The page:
Financial difficulties in Greece have contributed to a rise in tax evasion, with many consumers opting to spend cash as they look for discounts, without receiving receipts in return. Treasury officials have therefore been keen to incentivise the use of debit and credit cards, and have come up with the idea of a ‘receipt’ lottery.
Shoppers who pay for their purchases with cards will have their receipts entered into a draw, and every month there will be €1 million shared out randomly amongst lucky winners. The prizes will be automatically paid out to the winners’ bank accounts, although anyone who owes outstanding taxes will have the difference deducted.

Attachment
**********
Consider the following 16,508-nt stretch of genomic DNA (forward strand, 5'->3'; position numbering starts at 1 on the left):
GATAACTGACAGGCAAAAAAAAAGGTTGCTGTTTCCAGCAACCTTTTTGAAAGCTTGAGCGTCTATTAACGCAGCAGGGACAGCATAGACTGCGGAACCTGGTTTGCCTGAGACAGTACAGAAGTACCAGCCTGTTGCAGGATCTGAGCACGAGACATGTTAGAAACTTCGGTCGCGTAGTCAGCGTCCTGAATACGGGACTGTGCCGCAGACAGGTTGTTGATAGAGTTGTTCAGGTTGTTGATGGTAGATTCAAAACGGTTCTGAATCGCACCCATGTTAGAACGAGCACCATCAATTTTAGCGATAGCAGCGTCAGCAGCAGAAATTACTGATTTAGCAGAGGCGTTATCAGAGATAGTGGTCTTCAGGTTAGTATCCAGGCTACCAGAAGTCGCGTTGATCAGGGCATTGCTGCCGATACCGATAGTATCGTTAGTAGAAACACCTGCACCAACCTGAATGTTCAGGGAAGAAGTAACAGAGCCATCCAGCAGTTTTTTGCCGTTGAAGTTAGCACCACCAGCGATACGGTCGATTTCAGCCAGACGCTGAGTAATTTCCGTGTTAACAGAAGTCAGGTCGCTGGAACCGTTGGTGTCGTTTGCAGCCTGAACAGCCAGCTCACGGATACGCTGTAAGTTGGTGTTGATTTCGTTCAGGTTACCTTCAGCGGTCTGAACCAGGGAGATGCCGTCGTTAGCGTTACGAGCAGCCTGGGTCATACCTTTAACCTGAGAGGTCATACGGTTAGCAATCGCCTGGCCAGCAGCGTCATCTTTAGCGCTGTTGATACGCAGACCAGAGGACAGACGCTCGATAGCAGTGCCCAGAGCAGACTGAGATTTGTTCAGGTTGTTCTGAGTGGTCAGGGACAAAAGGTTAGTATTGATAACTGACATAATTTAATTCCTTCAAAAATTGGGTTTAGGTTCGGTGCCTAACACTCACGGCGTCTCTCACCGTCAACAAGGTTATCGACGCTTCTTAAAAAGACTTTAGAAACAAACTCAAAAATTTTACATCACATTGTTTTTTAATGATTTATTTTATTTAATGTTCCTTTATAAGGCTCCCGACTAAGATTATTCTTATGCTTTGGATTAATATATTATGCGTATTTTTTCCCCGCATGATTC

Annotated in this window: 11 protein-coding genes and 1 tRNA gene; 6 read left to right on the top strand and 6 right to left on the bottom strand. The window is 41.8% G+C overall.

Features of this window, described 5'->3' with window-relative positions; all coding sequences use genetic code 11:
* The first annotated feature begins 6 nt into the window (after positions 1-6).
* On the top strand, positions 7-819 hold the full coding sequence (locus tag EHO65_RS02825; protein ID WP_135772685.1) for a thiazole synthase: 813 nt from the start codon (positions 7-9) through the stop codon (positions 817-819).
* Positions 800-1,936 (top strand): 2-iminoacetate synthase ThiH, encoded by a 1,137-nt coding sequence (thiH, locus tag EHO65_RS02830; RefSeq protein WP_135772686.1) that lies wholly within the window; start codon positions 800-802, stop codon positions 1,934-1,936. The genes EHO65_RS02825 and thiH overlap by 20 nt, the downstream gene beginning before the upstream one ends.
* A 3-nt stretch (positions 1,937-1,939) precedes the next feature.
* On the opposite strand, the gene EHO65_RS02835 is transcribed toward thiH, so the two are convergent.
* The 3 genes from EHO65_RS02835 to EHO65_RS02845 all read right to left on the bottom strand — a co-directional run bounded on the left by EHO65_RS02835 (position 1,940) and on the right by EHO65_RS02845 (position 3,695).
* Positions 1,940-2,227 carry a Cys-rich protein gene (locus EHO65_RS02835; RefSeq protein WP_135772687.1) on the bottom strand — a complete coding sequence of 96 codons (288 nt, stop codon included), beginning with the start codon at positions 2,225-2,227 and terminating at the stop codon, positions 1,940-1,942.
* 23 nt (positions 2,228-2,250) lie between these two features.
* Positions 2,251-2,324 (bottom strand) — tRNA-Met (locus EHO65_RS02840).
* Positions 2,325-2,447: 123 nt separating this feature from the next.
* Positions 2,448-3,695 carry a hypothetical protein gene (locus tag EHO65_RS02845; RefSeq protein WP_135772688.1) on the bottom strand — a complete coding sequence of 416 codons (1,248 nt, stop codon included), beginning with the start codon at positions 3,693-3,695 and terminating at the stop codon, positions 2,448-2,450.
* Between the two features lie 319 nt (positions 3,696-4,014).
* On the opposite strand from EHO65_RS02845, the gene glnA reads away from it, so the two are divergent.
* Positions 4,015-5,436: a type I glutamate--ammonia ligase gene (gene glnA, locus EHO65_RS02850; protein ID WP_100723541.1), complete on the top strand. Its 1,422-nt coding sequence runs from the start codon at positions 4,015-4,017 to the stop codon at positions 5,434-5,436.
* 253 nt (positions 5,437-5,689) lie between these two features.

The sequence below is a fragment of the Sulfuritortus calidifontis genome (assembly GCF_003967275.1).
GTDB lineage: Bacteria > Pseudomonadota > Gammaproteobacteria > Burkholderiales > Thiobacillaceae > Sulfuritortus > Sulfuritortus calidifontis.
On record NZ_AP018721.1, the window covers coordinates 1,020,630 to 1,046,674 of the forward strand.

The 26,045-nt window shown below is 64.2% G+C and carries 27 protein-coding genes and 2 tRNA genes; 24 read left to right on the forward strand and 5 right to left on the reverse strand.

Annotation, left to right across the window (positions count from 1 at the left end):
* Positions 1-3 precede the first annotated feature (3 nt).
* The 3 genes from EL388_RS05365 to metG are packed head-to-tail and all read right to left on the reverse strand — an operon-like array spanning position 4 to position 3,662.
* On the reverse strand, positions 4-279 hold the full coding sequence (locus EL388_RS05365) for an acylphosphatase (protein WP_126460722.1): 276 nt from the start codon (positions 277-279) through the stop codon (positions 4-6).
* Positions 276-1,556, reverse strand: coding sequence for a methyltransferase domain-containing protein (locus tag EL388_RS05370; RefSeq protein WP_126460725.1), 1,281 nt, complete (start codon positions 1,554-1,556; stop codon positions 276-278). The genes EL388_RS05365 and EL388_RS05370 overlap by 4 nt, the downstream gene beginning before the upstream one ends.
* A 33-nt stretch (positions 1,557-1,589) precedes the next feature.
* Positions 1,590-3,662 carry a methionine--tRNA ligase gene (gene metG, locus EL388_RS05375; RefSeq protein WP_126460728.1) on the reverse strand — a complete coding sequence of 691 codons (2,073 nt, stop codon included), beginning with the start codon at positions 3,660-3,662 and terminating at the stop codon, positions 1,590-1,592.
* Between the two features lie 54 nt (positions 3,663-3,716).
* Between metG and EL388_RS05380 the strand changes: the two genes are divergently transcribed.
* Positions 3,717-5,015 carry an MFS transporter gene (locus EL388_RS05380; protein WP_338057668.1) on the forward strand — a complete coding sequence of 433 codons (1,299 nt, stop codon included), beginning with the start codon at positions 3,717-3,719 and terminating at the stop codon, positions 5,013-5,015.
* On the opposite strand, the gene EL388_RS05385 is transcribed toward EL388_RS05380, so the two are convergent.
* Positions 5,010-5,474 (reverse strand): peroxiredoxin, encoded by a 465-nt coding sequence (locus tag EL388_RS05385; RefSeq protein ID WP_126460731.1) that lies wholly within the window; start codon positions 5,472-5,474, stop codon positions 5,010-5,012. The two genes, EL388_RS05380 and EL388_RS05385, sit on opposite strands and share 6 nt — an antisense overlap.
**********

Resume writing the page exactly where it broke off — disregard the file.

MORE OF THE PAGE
The government in Athens hopes that the new lottery will make it easier to follow money trails around the country. It comes after 200,000 small and medium business across Greece were compelled to install debit card terminals.
Greece’s plan to launch a lottery based on receipts follows a similar idea in Italy. The Italian ‘tax lottery’ was proposed last year and was expected to be piloted in 2017, but a report in the Corriere della Sera newspaper this week suggested it may not now be rolled out until next year.